Tuesday, March 21, 2017

Amazon Sends 50 Musical Instruments to Rainier Beach High

More to come but from SPS:


Responding to a student-led campaign to ask the Seattle community for donated instruments to support the Rainier Beach High School (RBHS) Music Program, E-commerce company, Amazon, will deliver more than 50 new instruments to RBHS.

Amazon is a proud to support RBHS and this donation will provide young musicians the opportunity to follow their passions. They are also dedicated to supporting the needs of the Seattle community. Seattle Public Schools (SPS) is proud to team-up with Amazon to provide the best educational experience for students across the district.

9 comments:

Greg said...

Wow! That's great!

GarfieldMom said...

Kudos to the students who campaigned for this, and thanks to Amazon for supporting the arts at Rainier Beach!

Anonymous said...

And thanks to the Amazon employees who tipped off the company PR team about the opportunity! More of this, please. They could afford to fill the libraries at every title I school in WA, and they built their business on books...more of this, please!

Fix AL

Anonymous said...

Still shocking that such a rich city can't afford to fund a basic high school music program...all this money goes into Central Office programs to try to figure out why the "gap" exists when it could/should be going straight to the schools to fund basic arts programs.

-NW mom

Melissa Westbrook said...

I am astonished that the district has not tweeted about this nor has an announcement at the website. They knew this was coming and this is how they treat such a great gift?

They did finally tweet about the Paul Allen Foundation gift.

Anonymous said...

Honestly, after what I know about instruments - this is great, but they need a fund to do the annual professional required maintenance or within a year or two, no matter what the kids and teachers do, they'll be whacked. Brass gets totally disassembled and chem dipped, felt pads replaced, etc - that can't be done by the kids. Strings have to get their bridges tightened/glued back in place. Pegs break or need to be replaced - every summer I see entire sets of school instruments lined up at the repair facility at Ted Brown Music. I get my own kid's trumpet done twice a year.

The money to maintain these instruments so they're actually playable over time - where's that coming from?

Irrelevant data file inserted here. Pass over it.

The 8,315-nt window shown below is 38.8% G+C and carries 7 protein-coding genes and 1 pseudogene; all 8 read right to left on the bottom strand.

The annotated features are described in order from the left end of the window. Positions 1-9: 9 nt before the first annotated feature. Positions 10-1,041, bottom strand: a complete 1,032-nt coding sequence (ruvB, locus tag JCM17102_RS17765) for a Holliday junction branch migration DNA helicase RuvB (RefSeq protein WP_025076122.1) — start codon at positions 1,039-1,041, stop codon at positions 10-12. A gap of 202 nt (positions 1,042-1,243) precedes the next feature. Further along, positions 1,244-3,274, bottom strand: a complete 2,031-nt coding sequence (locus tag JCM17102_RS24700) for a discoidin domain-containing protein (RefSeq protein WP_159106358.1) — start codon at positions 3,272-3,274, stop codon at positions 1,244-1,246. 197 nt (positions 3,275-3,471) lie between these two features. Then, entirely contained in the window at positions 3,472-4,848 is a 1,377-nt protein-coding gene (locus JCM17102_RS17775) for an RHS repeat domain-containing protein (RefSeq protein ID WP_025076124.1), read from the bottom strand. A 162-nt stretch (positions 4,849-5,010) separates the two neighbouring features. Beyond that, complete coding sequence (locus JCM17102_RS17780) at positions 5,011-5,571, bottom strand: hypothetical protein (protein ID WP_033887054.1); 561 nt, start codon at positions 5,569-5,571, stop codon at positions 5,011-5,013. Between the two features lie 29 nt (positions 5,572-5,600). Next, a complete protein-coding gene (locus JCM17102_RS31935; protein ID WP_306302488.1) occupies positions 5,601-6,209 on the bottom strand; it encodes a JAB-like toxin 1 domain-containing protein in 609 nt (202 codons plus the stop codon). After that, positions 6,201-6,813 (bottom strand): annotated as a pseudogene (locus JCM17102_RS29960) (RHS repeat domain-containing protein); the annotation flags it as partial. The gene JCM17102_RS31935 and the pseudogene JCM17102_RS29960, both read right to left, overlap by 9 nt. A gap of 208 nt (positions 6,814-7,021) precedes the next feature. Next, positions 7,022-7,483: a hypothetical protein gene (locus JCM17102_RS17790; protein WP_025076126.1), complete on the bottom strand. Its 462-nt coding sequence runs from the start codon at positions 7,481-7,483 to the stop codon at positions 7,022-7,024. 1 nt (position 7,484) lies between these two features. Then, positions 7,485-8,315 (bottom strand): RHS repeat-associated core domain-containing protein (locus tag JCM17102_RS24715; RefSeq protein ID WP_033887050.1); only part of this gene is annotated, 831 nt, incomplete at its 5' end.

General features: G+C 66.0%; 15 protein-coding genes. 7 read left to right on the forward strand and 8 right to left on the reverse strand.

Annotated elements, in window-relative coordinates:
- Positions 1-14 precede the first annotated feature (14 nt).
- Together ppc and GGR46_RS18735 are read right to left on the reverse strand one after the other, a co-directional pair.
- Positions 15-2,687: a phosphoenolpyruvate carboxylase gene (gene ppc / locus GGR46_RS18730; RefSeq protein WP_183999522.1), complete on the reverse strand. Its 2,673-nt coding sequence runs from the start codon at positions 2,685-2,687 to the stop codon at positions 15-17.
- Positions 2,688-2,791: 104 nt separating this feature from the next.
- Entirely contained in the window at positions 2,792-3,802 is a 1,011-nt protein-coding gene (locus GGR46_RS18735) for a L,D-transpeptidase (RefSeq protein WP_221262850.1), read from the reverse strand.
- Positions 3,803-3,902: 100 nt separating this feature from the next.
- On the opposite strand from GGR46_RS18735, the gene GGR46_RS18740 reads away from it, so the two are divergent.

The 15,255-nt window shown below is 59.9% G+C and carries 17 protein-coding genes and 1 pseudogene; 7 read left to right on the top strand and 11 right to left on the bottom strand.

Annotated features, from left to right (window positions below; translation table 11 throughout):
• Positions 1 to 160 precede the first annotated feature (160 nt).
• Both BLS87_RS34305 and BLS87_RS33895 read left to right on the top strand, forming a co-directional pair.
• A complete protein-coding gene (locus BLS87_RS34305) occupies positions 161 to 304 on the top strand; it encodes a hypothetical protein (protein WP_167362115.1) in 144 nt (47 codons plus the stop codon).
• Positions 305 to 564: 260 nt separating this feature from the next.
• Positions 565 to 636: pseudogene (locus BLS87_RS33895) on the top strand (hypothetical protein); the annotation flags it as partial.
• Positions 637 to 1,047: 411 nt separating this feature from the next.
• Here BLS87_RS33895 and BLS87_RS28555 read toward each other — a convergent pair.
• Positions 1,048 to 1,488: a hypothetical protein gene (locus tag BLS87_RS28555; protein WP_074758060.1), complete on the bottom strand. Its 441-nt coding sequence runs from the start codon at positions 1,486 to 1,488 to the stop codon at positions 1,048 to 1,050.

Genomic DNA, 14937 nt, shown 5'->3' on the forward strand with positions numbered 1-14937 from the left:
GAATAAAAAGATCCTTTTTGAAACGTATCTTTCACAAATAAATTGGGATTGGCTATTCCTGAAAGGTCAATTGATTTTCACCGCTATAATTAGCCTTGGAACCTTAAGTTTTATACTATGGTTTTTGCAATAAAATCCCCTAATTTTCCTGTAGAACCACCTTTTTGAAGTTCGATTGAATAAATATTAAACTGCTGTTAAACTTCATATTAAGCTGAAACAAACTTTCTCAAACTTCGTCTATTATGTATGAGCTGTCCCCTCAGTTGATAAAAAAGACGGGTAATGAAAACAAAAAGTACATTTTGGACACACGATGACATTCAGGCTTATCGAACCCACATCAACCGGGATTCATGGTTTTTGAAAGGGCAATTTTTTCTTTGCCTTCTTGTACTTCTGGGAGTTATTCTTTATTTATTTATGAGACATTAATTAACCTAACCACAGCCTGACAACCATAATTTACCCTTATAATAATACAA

SPS has a crappy track record on maintenance. On everything. And it costs more then.

I hope Amazon has some interested people who will set up a way to help keep these instruments in good condition, not just a "donate and forget."

-- Math Counts

Anonymous said...

Excellent point Math Counts. Maintenance isn't sexy but it is essential. Still kudos to Amazon for providing what the students asked for (rather than telling them what they need like the Gates Foundation).

-Music Wonk

SusanH said...

Math Counts:

You get your child's trumpet serviced twice a year? Maybe that's why my daughter sounds so dreadful! Ha ha. She's gone her whole middle school career on an unserviced trumpet! :)

Agree about maintenance though. And reeds!! Reeds are expensive.

But yay for Amazon. Since they are making mountains of money and fundamentally changing the landscape of Seattle (geography, demographics, cost of housing, traffic), it's nice to hear about them giving back to the community.

Adam Zacks said...

Re: maintenance/repair... recently became aware of this organization which is working to address this need:

rawkbox.org

Rawkbox is a volunteer run Seattle, Washington based nonprofit (501c3) offering new, used, repaired, recycled, or up-cycled guitars and guitar related gear exclusively to music education nonprofits at low or no cost.

The "rawk" in Rawkbox is aiding music organizations in maintaining, repairing, and recycling instruments for student use. We focus on instruments so they can focus on education.

The "box" in Rawkbox is our mobile repair vehicle. A repair shop on wheels enabling us to go onsite and setup, repair, refurbish, or recycle the gear used in schools, camps, and other music education focused organizations and events (think food truck style vehicle).

- Adam Z